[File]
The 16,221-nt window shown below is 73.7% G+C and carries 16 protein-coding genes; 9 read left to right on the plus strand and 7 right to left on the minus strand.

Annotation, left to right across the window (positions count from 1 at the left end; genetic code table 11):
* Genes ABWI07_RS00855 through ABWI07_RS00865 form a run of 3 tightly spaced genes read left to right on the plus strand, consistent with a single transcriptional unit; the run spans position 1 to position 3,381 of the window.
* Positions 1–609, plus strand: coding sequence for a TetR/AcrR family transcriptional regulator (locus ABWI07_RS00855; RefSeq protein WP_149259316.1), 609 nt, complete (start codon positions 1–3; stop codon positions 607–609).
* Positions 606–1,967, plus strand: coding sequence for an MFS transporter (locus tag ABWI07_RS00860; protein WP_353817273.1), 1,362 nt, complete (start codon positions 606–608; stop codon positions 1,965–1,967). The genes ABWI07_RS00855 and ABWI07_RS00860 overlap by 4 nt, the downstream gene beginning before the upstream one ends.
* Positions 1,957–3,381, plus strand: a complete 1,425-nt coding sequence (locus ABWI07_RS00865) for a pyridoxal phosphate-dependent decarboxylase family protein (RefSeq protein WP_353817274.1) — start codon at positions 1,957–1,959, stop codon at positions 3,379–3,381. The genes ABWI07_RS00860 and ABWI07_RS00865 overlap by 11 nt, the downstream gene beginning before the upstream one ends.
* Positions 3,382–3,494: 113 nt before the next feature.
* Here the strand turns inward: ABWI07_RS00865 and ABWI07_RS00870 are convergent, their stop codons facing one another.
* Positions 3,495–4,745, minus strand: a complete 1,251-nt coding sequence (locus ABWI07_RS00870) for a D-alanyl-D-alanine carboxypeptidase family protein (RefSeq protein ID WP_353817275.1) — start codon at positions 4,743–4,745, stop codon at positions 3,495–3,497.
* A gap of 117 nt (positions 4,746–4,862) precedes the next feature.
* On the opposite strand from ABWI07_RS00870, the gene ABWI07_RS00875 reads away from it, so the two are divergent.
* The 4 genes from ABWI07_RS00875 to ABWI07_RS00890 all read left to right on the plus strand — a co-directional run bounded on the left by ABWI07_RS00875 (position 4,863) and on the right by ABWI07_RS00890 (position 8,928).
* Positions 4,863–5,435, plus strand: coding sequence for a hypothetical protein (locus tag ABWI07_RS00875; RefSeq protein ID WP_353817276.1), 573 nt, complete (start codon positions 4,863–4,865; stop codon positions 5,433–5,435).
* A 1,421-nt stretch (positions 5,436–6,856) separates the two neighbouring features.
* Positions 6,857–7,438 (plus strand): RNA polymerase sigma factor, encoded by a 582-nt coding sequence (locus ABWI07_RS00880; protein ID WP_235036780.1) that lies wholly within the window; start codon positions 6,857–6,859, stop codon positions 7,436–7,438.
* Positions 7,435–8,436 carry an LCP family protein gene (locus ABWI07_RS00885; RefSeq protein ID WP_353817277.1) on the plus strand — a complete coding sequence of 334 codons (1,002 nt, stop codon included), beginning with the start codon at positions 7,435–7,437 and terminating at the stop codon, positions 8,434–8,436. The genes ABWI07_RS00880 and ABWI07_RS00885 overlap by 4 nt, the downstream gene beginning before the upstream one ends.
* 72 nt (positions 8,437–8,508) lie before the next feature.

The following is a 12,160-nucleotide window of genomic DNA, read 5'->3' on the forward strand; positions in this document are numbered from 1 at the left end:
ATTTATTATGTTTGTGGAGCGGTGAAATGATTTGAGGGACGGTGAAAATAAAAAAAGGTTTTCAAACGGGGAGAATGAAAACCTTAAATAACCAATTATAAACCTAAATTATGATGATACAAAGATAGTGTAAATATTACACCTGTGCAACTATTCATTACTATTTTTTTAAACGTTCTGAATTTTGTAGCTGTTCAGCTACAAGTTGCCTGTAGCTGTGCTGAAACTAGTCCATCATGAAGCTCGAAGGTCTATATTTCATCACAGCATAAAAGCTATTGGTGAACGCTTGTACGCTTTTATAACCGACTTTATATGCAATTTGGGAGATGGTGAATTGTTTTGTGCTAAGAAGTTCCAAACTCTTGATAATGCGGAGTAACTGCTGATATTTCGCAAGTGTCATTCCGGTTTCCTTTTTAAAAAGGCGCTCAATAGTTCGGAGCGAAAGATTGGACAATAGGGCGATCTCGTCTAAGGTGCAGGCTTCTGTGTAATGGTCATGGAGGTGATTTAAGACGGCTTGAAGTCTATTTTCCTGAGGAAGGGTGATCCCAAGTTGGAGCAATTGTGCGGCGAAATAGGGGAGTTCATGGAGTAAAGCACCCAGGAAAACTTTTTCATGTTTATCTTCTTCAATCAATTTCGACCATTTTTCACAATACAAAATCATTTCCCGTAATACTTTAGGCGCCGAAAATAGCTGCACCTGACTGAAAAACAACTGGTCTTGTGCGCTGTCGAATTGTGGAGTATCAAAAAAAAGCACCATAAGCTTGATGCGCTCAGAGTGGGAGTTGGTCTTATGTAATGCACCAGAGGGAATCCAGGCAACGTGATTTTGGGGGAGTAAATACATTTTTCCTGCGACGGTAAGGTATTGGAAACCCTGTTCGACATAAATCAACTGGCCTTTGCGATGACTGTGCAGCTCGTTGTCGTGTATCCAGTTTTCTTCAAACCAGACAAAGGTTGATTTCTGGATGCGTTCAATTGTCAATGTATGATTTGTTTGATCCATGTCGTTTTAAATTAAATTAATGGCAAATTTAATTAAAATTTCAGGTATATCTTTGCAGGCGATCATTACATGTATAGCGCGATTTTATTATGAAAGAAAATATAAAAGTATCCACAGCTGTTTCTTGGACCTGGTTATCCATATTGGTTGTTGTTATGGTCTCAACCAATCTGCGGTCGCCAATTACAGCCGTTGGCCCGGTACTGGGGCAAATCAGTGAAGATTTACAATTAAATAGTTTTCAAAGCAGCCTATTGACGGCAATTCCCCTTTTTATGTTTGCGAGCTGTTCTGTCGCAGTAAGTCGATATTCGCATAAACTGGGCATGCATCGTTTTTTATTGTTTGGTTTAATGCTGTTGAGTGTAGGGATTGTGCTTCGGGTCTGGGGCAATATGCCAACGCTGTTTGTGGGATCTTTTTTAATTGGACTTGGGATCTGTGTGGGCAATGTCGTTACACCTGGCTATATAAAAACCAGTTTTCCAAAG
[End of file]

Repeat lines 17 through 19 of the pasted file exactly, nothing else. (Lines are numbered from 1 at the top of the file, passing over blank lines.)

* 72 nt (positions 8,437–8,508) lie before the next feature.

The following is a 12,160-nucleotide window of genomic DNA, read 5'->3' on the forward strand; positions in this document are numbered from 1 at the left end:
ATTTATTATGTTTGTGGAGCGGTGAAATGATTTGAGGGACGGTGAAAATAAAAAAAGGTTTTCAAACGGGGAGAATGAAAACCTTAAATAACCAATTATAAACCTAAATTATGATGATACAAAGATAGTGTAAATATTACACCTGTGCAACTATTCATTACTATTTTTTTAAACGTTCTGAATTTTGTAGCTGTTCAGCTACAAGTTGCCTGTAGCTGTGCTGAAACTAGTCCATCATGAAGCTCGAAGGTCTATATTTCATCACAGCATAAAAGCTATTGGTGAACGCTTGTACGCTTTTATAACCGACTTTATATGCAATTTGGGAGATGGTGAATTGTTTTGTGCTAAGAAGTTCCAAACTCTTGATAATGCGGAGTAACTGCTGATATTTCGCAAGTGTCATTCCGGTTTCCTTTTTAAAAAGGCGCTCAATAGTTCGGAGCGAAAGATTGGACAATAGGGCGATCTCGTCTAAGGTGCAGGCTTCTGTGTAATGGTCATGGAGGTGATTTAAGACGGCTTGAAGTCTATTTTCCTGAGGAAGGGTGATCCCAAGTTGGAGCAATTGTGCGGCGAAATAGGGGAGTTCATGGAGTAAAGCACCCAGGAAAACTTTTTCATGTTTATCTTCTTCAATCAATTTCGACCATTTTTCACAATACAAAATCATTTCCCGTAATACTTTAGGCGCCGAAAATAGCTGCACCTGACTGAAAAACAACTGGTCTTGTGCGCTGTCGAATTGTGGAGTATCAAAAAAAAGCACCATAAGCTTGATGCGCTCAGAGTGGGAGTTGGTCTTATGTAATGCACCAGAGGGAATCCAGGCAACGTGATTTTGGGGGAGTAAATACATTTTTCCTGCGACGGTAAGGTATTGGAAACCCTGTTCGACATAAATCAACTGGCCTTTGCGATGACTGTGCAGCTCGTTGTCGTGTATCCAGTTTTCTTCAAACCAGACAAAGGTTGATTTCTGGATGCGTTCAATTGTCAATGTATGATTTGTTTGATCCATGTCGTTTTAAATTAAATTAATGGCAAATTTAATTAAAATTTCAGGTATATCTTTGCAGGCGATCATTACATGTATAGCGCGATTTTATTATGAAAGAAAATATAAAAGTATCCACAGCTGTTTCTTGGACCTGGTTATCCATATTGGTTGTTGTTATGGTCTCAACCAATCTGCGGTCGCCAATTACAGCCGTTGGCCCGGTACTGGGGCAAATCAGTGAAGATTTACAATTAAATAGTTTTCAAAGCAGCCTATTGACGGCAATTCCCCTTTTTATGTTTGCGAGCTGTTCTGTCGCAGTAAGTCGATATTCGCATAAACTGGGCATGCATCGTTTTTTATTGTTTGGTTTAATGCTGTTGAGTGTAGGGATTGTGCTTCGGGTCTGGGGCAATATGCCAACGCTGTTTGTGGGATCTTTTTTAATTGGACTTGGGATCTGTGTGGGCAATGTCGTTACACCTGGCTATATAAAAACCAGTTTTCCAAAG